Paul Ehrlich and John Holdren have produced an equation: Impact = Population x Affluence x Technology. To reduce human impact on the Earth’s environment, they say, reduce population, reduce affluence, and take advantage of technology. (Ehrlich)

This working paper is intended to provide a format for discussing better energy policy, focusing on the technology and affluence parts of the Ehrlich-Holdren equation. The authors believe that if Friends have the faith to look at these issues, and the patience, that we can help produce improvements over business-as-usual. From our corporate and individual wisdom, answers will emerge, and we will take actions.

Energy choices are complicated. They involve technical data that most of us don’t have. Energy decisions are made at many different levels:

On the assumption that choice made in ignorance is no choice at all, the main purpose of this paper is to inform the reader. It will discuss the issues involved in energy choice, present some of the data on which choices have been made, and define key terms.

The bulk of the paper, following this introduction, presents a fuel-by-fuel analysis covering the nature of each source, its advantages and disadvantages, future potential, and recommendations. These analyses are made by governmental and intergovernmental organizations, and represent scientific opinion fairly closely. The last two sections present 1) a suggested revision of FCNL energy policy regarding federal legislation, and 2) queries for individual Friends regarding our energy use.

Our testimonies require us to consider government policies and our manner of living. But the Society of Friends is especially well equipped to help the U.S. examine energy and population issues. Peacemaking skills are necessary for the discussion of energy sources, as California Friends have found in its first series of discussions. People attach emotional value to one energy choice or another. And peacemaking skills are necessary to help us sort through the tensions between individual rights and society’s needs, tensions present whenever we discuss overpopulation or overuse of fossil fuels.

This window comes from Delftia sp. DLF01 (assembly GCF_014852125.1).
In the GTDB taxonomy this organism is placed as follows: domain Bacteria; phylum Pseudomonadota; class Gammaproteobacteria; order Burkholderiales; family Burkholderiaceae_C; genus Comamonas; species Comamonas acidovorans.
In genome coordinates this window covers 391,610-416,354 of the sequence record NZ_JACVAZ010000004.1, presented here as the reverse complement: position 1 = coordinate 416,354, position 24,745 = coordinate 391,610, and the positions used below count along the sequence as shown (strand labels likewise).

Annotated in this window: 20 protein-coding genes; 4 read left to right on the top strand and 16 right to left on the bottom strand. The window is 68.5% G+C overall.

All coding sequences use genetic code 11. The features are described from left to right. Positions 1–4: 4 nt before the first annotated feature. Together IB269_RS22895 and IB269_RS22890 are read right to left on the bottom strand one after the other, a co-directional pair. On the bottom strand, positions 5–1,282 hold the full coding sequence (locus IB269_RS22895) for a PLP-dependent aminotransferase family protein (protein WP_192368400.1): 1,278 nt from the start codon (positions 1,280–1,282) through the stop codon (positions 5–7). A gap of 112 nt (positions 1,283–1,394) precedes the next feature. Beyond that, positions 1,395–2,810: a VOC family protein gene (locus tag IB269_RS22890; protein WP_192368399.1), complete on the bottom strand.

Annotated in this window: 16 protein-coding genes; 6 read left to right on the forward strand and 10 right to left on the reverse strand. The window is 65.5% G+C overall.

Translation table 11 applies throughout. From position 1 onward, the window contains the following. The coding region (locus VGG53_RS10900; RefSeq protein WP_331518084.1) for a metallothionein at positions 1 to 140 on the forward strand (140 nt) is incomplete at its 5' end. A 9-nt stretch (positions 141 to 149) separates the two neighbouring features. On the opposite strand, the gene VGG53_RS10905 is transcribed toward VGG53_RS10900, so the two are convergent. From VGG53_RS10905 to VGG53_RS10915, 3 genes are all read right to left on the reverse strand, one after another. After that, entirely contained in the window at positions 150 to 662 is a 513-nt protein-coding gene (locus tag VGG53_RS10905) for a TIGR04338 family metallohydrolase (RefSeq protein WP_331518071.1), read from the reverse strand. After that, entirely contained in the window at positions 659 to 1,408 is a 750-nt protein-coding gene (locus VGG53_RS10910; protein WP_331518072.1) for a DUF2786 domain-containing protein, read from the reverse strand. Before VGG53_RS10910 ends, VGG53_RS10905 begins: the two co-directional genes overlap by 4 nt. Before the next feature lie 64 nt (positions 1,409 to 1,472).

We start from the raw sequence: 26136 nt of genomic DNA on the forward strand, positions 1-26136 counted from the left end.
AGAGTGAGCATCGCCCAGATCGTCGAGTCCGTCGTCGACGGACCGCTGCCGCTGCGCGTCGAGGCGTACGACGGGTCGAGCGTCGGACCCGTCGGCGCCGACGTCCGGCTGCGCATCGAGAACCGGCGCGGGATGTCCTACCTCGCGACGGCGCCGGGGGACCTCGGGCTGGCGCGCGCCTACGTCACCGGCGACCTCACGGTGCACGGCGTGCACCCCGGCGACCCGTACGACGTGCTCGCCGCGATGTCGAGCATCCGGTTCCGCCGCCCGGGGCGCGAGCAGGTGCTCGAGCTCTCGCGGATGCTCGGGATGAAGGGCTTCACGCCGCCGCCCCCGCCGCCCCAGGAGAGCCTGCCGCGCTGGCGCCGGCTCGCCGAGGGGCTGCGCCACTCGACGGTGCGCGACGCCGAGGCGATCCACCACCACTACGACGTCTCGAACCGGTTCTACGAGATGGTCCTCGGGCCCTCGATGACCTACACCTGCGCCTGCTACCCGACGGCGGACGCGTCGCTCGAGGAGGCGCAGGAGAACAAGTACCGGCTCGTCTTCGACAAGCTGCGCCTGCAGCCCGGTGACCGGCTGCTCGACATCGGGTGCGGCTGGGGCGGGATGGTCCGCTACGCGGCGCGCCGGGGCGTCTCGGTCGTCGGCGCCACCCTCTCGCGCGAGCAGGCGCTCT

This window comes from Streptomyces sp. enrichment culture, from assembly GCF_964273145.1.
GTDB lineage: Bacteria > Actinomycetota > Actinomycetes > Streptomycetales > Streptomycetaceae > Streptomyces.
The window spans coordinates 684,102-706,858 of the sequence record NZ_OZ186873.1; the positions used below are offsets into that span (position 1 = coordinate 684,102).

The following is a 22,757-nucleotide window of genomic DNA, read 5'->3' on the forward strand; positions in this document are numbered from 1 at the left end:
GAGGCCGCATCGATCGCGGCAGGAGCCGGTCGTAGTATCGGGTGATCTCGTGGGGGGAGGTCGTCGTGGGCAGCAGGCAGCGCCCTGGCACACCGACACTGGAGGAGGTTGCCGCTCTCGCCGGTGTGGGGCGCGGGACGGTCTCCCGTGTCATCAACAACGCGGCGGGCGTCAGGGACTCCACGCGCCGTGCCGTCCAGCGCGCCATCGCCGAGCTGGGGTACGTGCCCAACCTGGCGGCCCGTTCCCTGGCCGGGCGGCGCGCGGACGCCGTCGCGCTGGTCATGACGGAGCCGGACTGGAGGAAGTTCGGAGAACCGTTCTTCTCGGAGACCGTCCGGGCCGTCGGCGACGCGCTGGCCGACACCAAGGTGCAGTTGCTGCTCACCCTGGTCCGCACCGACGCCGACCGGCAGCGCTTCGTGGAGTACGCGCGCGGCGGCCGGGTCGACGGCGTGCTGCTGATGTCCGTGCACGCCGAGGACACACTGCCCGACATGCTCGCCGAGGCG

Global Climate Change

If the effect on the U.S. of fossil fuel use remains constant, many millions of Americans will die over the next century, and the cost to agriculture will be enormous (EPA 1, 2). This is the cost to Americans only, from U.S. fossil fuel use only. “At the local level, the most pervasive and difficult environmental problems include air pollution ...(with) burning fossil and biomass fuels ... invariably major contributors” (PCAST p. I-9).

These short-term problems, however, are not the concern driving the world’s scientists, but only the footnote generally titled “additional benefits to reducing use of fossil fuels”. The Intergovernmental Panel on Climate Change (IPCC), was created in 1988 because of the magnitude of concern about global climate change. IPCC is the universally accepted reference on this subject.

Greenhouse gases interfere with the ability of the Earth to release heat. The primary greenhouse gas is carbon dioxide. There are others, including methane from agriculture, waste disposal and fossil fuel production and use; and nitrogen oxides from agriculture and industry. There is considerable debate in the scientific community about models and predictions, and large error bars attached to every prediction. Current models of climate include the amount of carbon dioxide and aerosols in the air, and solar variability, and can now accurately relate these factors to past global temperatures.